MACC Fund pledges $25 million to Medical College of Wisconsin, Children’s Hospital

Will advance pediatric cancer and blood disorder medical discoveries


The Midwest Athletes Against Childhood Cancer (MACC) Fund announced today it will give $25 million, its largest-ever pledge, to advance medical discoveries at the Medical College of Wisconsin and Children’s Hospital of Wisconsin related to pediatric cancer and blood disorders.

The investment is aimed at accelerating the development of therapies through the research process, from concept to trial to outcomes assessment; growing high-impact discovery science where early findings can lead to promising research opportunities to advance therapies; and creating new methods of health care delivery that optimize the length and quality of life for pediatric patients.

“Together, the MACC Fund, Medical College of Wisconsin, and Children’s Hospital of Wisconsin, have journeyed for more than four decades to advance hope and lifesaving solutions for kids and their families,” said Becky Pinter, president and chief executive officer of the MACC Fund. “The MACC Fund feels compelled to take the lead in making a bold commitment to build on the progress we have made, accelerate options for treatment and find a cure for pediatric cancer and blood disorders. As partners, we are proud to lead the way into the next frontier of pediatric cancer research and transform lives.”

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The leading disease-related cause of death among children, pediatric cancer causes more than 1,800 deaths each year in the United States.

“This unique partnership between the MACC Fund, Medical College of Wisconsin and Children’s Hospital of Wisconsin positions us to lead this new era with innovation, discovery, collaboration, and a ceaseless commitment to fight for our kids,” said Dr. John Raymond, president and chief executive officer of MCW. “We are inspired and grateful for this generous commitment and legacy of partnership from the MACC Fund.  Their pledge will enable our researchers to continue to drive innovation and push technology to advance the next revolution in therapies that will enable the best possible outcomes for kids. It is only by working in collaboration that we can make an impact, and I am confident that – together – we will impact the lives of countless children and their families.”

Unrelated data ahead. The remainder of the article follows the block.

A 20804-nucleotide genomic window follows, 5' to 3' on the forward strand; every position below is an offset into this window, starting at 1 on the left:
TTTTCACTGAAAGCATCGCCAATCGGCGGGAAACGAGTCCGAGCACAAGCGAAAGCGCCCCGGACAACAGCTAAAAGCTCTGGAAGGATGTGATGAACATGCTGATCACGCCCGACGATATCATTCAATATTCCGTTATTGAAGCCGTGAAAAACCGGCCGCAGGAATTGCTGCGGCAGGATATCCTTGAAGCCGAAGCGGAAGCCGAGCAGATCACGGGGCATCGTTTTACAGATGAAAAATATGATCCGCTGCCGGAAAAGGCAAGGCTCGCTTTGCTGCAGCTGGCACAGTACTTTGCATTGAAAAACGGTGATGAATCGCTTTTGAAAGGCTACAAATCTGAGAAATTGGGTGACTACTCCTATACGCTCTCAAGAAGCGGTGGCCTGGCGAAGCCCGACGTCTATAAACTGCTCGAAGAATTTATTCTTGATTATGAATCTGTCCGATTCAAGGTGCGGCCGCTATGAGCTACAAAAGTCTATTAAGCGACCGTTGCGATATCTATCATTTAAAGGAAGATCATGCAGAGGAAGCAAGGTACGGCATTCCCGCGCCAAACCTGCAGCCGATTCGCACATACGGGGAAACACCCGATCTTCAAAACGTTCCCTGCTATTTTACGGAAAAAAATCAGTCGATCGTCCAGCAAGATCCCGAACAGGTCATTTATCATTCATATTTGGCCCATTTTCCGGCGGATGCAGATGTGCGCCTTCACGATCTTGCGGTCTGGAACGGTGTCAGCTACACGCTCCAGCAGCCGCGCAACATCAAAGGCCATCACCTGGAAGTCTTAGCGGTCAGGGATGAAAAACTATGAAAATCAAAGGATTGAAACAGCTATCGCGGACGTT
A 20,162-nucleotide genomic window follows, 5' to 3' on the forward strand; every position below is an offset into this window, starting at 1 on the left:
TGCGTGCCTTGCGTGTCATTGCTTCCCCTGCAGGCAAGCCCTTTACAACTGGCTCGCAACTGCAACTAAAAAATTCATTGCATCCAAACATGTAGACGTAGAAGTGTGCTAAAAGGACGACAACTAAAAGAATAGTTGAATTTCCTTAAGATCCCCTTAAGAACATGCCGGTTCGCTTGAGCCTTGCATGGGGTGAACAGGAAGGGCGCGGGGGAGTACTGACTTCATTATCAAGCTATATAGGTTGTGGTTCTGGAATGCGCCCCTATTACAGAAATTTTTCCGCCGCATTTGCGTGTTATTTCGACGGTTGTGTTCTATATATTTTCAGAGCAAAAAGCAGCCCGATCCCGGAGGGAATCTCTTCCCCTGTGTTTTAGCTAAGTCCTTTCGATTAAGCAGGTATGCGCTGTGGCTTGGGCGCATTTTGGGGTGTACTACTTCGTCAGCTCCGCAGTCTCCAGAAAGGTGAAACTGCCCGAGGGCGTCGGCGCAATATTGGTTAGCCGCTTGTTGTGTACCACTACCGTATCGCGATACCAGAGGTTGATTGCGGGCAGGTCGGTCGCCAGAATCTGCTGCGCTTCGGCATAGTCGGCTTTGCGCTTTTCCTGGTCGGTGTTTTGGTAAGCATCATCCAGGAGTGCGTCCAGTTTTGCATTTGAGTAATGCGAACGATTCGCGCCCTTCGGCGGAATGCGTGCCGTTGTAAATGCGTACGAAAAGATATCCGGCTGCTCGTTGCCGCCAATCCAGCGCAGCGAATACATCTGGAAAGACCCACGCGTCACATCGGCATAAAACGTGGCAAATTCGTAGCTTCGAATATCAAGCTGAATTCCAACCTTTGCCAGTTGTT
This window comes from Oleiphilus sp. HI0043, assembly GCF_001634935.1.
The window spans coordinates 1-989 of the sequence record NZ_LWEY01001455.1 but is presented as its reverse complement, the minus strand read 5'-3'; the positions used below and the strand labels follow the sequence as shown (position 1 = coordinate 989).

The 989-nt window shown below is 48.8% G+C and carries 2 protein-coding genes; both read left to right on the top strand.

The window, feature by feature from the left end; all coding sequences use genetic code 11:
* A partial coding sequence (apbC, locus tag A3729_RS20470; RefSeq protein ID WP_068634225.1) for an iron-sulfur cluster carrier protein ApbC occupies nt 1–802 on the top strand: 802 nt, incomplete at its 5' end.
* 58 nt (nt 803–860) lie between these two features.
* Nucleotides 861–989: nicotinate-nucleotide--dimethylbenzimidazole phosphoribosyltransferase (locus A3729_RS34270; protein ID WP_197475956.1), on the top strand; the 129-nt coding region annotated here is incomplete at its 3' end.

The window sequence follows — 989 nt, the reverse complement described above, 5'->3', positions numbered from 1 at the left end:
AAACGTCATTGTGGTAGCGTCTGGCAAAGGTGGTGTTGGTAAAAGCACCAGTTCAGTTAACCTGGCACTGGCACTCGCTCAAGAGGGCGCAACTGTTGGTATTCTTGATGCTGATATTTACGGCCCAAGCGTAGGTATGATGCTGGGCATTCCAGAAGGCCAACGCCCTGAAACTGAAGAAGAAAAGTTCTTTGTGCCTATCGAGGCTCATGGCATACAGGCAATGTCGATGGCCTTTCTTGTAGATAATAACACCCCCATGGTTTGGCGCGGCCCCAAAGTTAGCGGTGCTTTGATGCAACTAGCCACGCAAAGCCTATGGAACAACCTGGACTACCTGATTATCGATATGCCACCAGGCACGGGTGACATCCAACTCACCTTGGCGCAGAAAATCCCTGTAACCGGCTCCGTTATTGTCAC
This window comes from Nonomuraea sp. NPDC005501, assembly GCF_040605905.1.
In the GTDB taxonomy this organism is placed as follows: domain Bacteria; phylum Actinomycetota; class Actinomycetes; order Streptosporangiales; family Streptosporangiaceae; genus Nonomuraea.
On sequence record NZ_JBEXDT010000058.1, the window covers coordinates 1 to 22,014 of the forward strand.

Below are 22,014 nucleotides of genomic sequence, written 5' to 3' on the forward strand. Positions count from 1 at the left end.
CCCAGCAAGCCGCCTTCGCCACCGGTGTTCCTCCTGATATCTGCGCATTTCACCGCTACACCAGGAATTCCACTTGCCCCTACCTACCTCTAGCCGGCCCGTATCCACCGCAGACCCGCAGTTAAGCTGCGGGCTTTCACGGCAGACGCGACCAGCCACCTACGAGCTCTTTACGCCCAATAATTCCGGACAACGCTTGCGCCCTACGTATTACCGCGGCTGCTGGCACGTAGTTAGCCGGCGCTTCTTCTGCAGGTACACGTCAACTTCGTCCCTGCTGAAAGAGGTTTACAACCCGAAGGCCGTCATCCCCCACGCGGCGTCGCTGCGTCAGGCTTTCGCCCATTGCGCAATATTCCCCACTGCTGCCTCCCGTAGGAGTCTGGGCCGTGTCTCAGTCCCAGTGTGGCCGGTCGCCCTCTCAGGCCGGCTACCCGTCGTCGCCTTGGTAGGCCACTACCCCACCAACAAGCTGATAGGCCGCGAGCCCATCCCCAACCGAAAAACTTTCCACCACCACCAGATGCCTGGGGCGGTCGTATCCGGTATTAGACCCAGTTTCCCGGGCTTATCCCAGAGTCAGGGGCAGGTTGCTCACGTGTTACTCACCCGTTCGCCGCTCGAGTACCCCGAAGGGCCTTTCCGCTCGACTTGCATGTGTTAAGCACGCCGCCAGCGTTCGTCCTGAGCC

In announcing the financial pledge, the organizations cited the story of Raphael Ordan, who in 2017 learned he had Hodgkin lymphoma at age 17.

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Dr. Paul Harker-Murray, who specializes in pediatric hematology/oncology at MCW and Children’s Hospital, enrolled him in a clinical trial offering a new treatment. He made a change in the medication to reduce the risk of future pulmonary fibrosis or other complications, and after two treatments, Ordan was cancer free.

The organizations said it’s example of what their partnership can do for more children.

“Kids battling cancer in Wisconsin have access to the best possible care and have significantly better outcomes, largely because of the generous efforts of the donors and advocates who support the MACC Fund,” said Peggy Troy, president and CEO of Children’s Hospital of Wisconsin. “The Children’s Hospital of Wisconsin MACC Fund Center for Cancer and Blood Disorders sees some of the toughest cases in Wisconsin. As partners, Children’s Hospital of Wisconsin, the MACC Fund and the Medical College of Wisconsin share a mutual goal of increasing survival rates for these kids and improving the quality of life for all survivors.”

The MACC Fund was founded in 1976 by Jon McGlocklin, a Milwaukee Bucks player-turned-announcer, and then Bucks play-by-play announcer Eddie Doucette, whose two-year-old son Brett had been diagnosed with cancer. It has raised a total of $65 million over the years for childhood cancer and blood disorder research.

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